We are thrilled to share another wonderful new review for a ‘backlist’ title – a proof that great books don’t have a ‘use-by’ date!
Stevens has written a grippingly sinister murder mystery that oozes menace and violence. Reach the Shining River captures the deeply corrupt and racist atmosphere of the 1930s, creating a feeling of dread and fear for the characters. This is a fight where the good guys are vastly out-numbered and out-gunned and where looking the wrong way at the wrong person can get you killed. Under the veneer of polite, civilised conversation, the golf club drinks parties and the sumptuous elegance is a rotten core, a canker. The question is, is it so embedded in the daily life of the city as to be immovable?
There’s a conspiracy at the heart of this thriller, but it’s not that simple; all motives are suspect and even those trying to do good have their limits. There are echoes here of the political shenanigans of All The King’s Men, the conspiracy at the heart of Chinatown, and the real life story of Louisiana governor Huey Long. It’s a bleak vision of the segregated society, greed and economic despair that rings very true. Reaching the Shining River is superbly plotted and suspenseful, This novel is haunting and chilling. When a black man is murdered, we see the value white society places on that man’s life.
Kansas City, 1935, even though the Volstead Act has been repealed and prohibition ended two years earlier, liquor distribution in the city is still controlled by the Italian mob. The police, from the commissioner down, are getting a cut of the gambling action, prostitution, drugs and the numbers racket. A few rich white men get richer, even in hard times. Boss Pendergast controls the legislature, he owns enough politicians to dictate to the State and kiss off the federal authorities. Against this backdrop, there’s only one thing worse than being a dirt-poor white person, and that’s being a dirt-poor black person. Not a drop of the New Deal aid, following the financial crash, has made it to the Negro part of town. The tone of the novel is beautifully reinforced by the painful and poetic lyrics of the blues that infuse this gritty Noir, underlining the prejudice and corruption of the times.
Sunday morning and eleven-year-old Wardell comes across the body of a “coloured” man, just like him, just outside town. The battered corpse is lying face down in the mud between the Missouri River and the rail track. Wardell runs to the Negro district to tell them what he’s seen. Mr Watkins knows it’s no easy matter reporting such a death. An hour later, he returns with a white police officer who makes Wardell take him to the body. He takes the boy back to town but he threatens him before he drops him off. Wardell best forget what he saw if he knows what’s good for him and his family.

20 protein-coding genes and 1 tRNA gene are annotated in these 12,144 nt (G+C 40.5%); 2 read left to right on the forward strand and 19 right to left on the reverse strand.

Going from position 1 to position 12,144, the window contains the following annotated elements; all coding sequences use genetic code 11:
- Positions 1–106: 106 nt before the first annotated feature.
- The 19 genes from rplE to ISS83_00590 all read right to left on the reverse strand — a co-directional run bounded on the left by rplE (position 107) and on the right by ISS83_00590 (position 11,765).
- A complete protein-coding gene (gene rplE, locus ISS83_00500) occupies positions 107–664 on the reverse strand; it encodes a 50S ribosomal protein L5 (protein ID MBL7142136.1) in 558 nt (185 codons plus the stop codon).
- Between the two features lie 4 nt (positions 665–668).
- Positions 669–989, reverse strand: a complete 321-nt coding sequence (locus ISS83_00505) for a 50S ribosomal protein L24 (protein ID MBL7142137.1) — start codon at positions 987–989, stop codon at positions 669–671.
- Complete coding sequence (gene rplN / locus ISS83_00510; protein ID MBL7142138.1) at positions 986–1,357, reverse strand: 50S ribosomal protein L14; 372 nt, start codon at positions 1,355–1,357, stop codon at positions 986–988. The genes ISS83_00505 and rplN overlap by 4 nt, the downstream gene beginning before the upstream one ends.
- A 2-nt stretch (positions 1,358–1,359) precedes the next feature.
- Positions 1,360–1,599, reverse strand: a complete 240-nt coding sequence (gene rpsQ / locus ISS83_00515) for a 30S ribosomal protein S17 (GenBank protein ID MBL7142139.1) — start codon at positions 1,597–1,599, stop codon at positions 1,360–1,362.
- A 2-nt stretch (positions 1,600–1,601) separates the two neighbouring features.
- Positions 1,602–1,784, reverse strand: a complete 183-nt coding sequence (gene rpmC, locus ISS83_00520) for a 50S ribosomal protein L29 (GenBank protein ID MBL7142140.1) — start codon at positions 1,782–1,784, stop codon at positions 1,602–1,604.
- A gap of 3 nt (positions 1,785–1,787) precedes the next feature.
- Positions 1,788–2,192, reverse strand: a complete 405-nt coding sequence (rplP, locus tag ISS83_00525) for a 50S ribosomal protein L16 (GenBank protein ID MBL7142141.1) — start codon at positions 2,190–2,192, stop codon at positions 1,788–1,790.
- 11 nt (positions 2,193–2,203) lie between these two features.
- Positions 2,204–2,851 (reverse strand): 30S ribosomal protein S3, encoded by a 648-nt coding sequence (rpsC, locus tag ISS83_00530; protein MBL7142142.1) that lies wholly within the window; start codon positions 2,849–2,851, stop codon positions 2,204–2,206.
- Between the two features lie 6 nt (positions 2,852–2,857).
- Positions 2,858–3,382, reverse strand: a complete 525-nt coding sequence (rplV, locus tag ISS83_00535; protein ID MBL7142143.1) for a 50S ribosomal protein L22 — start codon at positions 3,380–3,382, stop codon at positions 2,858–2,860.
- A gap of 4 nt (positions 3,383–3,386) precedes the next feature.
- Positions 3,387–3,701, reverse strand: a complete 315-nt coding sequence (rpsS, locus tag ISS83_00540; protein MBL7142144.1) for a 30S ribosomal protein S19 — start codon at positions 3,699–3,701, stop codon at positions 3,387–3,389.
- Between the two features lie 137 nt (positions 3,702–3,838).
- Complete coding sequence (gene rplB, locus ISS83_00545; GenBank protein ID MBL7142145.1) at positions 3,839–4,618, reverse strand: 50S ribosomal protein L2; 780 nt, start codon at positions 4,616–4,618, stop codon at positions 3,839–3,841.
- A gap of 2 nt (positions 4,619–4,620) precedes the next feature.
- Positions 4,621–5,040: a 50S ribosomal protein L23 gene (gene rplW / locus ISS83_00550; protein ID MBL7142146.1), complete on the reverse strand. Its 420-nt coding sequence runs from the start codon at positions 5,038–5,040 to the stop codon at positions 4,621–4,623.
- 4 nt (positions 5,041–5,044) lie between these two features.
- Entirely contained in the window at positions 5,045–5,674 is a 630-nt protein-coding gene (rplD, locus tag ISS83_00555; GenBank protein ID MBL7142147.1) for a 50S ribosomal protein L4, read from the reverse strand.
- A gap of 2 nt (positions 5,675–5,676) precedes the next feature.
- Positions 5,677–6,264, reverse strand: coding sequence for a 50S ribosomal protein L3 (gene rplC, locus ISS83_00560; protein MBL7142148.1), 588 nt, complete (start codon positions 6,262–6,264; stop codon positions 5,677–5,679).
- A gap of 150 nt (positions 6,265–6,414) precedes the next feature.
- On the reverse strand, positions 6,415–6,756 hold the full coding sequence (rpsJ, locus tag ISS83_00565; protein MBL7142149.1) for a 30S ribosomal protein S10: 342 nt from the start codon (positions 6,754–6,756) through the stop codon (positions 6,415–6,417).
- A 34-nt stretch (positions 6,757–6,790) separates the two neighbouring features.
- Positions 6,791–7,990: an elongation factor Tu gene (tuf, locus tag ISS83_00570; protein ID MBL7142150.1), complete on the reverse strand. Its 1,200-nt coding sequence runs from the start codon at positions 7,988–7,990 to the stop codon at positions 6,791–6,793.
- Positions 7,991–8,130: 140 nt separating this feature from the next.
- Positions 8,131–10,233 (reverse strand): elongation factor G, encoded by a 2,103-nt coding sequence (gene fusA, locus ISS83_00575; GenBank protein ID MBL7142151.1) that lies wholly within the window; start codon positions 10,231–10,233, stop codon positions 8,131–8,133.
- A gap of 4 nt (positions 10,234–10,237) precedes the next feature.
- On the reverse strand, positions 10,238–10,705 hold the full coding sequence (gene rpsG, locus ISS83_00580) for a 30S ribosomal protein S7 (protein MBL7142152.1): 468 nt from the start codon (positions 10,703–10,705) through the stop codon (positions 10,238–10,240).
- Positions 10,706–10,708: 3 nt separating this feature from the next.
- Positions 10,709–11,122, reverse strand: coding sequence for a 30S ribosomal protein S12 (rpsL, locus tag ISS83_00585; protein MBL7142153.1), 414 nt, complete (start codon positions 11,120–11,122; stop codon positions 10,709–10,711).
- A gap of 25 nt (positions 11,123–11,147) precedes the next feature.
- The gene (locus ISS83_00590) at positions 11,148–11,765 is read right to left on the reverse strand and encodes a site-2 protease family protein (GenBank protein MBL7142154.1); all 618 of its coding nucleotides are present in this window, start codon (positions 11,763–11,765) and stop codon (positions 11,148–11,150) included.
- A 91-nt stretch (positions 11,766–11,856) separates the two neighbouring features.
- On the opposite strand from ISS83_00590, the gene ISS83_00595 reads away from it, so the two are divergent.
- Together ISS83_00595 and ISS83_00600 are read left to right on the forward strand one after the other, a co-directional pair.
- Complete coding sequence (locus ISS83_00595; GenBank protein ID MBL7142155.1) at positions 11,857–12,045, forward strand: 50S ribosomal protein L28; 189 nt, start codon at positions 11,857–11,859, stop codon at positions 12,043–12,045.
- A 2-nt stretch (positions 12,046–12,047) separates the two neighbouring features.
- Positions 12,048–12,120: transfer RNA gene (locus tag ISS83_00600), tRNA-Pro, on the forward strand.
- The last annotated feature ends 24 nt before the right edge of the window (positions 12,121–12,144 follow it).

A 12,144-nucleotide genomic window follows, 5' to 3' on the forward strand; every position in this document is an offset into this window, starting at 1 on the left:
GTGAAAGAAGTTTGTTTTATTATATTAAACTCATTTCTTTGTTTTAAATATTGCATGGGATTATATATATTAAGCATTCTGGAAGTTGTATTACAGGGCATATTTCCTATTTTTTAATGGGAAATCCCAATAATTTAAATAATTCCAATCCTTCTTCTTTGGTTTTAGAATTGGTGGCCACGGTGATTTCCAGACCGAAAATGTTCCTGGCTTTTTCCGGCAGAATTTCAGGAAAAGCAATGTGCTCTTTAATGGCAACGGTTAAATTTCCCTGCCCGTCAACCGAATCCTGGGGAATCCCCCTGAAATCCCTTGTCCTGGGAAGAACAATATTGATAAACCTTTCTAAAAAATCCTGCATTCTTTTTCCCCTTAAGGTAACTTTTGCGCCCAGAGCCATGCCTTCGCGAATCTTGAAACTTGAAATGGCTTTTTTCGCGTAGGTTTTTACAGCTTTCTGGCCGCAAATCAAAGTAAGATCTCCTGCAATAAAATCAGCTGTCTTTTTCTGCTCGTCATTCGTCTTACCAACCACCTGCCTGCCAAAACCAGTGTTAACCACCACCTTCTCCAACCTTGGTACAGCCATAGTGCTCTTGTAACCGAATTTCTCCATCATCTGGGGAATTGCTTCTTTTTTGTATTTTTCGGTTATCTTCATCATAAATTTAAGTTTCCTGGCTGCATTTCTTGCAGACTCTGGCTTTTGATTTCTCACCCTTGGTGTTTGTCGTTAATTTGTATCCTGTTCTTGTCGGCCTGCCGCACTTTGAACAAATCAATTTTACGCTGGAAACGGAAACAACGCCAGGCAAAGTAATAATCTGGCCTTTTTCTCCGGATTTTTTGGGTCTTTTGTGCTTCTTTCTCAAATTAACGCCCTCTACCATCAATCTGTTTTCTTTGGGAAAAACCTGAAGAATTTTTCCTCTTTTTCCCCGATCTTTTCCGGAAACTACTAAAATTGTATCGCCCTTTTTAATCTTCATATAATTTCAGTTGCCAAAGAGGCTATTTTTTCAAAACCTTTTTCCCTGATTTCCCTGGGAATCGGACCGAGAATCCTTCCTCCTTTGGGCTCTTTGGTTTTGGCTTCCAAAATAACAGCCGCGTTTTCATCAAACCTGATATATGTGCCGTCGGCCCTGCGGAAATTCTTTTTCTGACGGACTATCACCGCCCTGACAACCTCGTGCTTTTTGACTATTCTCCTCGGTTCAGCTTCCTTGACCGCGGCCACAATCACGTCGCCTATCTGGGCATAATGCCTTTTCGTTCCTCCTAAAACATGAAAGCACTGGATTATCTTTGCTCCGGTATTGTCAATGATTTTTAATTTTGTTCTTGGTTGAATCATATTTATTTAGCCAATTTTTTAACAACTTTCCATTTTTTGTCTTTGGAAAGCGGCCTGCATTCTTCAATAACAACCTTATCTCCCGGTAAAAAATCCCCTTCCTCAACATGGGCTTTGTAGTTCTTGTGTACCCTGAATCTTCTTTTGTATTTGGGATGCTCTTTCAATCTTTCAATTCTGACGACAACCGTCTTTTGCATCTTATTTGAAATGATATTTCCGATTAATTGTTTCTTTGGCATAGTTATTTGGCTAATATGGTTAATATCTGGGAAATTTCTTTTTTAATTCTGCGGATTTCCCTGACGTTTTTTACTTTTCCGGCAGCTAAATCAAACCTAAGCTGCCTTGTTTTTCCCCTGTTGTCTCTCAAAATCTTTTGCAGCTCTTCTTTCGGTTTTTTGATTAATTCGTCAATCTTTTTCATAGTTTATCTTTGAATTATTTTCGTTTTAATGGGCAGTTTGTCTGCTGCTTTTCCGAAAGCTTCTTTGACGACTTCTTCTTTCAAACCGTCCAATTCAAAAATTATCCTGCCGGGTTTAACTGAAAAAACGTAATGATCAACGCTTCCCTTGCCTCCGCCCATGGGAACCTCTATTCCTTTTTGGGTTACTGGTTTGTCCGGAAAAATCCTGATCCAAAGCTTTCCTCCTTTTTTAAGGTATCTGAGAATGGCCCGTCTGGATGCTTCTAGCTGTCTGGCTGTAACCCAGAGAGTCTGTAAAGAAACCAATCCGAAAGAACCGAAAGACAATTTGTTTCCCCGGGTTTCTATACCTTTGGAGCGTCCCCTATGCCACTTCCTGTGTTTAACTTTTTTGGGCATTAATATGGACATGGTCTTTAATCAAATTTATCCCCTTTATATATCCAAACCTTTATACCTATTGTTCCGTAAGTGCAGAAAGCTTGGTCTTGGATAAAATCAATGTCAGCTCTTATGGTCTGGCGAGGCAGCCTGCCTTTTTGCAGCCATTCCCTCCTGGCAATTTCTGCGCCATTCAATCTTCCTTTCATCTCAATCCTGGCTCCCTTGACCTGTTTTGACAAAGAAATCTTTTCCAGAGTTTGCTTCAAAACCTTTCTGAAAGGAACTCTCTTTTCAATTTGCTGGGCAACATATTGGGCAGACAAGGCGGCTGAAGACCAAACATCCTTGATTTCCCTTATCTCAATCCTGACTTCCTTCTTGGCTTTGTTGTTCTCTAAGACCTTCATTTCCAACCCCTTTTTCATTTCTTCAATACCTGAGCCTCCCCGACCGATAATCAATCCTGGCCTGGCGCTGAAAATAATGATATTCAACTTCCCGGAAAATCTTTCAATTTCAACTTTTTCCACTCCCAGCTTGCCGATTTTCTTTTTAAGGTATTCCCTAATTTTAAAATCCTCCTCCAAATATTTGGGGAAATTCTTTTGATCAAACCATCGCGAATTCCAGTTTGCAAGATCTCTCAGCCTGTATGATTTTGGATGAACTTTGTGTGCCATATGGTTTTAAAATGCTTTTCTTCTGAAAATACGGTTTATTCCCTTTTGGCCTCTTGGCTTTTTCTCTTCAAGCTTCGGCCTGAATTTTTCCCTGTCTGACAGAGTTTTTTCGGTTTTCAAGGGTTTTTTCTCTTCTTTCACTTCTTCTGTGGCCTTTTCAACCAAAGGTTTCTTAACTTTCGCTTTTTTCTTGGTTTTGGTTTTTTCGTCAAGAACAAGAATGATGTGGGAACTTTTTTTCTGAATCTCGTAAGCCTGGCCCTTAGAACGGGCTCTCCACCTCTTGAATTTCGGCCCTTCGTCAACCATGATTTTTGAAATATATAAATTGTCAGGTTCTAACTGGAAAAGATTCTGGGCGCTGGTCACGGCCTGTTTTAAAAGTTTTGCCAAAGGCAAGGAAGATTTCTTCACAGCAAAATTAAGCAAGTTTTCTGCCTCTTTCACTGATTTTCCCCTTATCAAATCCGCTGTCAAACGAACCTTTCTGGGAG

Emmett Whelan and his wife Fay haven’t been close since the miscarriage; the old resentments about Emmett not being part of the ‘right set’ resurface. Fay relies on Daddy, Lloyd Perkins, for her spending money. He and his brother Robert are big men in this city, whereas Emmett is a poorly paid Jackson County Assistant Prosecutor. Lloyd has some people he wants his son-in-law to meet, distinguished gentlemen of the golf club – they have a proposal for Emmett.
The dead man, Eddie Sloane, didn’t show for work at the Sunset Club on Saturday night so Arlene sang with Otis on piano. Arlene and Eddie have been lovers for two years now. When she eventually reports him missing, the police don’t want to know, won’t even take a report. Even when his body turns up, Detective Timmins, in charge of the case, does nothing. There are people in the black community who won’t let the death of another black man just slide. The Friendship Brotherhood and Eddie’s lover Arlene hire a PI, a white detective from Chicago, to investigate.
Lloyd Perkins and his business chums talk about reform to Emmett, and urge him to find out who killed Eddie Sloane. The city needs a clean-up; it would be good for them and good for the prosecutor that could bring it about – Fay would respect that. Eddie was killed inside city limits, so as a county prosecutor Emmett would have to tread carefully, but someone needs to conduct a proper investigation. Roddy Hudson, state prosecutor, and the FBI are still angry with Kansas City for not cooperating on law enforcement and the New Deal; they will help.
Emmett brings in an old friend, a former detective, to investigate. The autopsy shows that Eddie was beaten badly, then shot three times, one in the head – police style. He stepped on the wrong toes, didn’t pay a debt or was just in the wrong place. Emmett, Arlene and her son Wardell are drawn deeper into a world of dirty cops, racism, corruption and personal danger. The people they are up against have no morals; they will stop at nothing.
Stevens’ powerful evocation of the shameful segregated world that is pre-war Missouri is a classy conspiracy thriller. An intelligent novel that twists your gut. In the spirit of the best American noir.
Read the first pages of the novel here: https://betimesbooks.com/2014/07/29/excerpt-reach-the-shining-river/
And another excerpt, with a soundtrack: https://betimesbooks.com/2015/05/29/reach-the-shining-river-lover-man-excerpt-soundtrack/
Original review: https://nbmagazine.co.uk/reach-the-shining-river-by-kevin-stevens/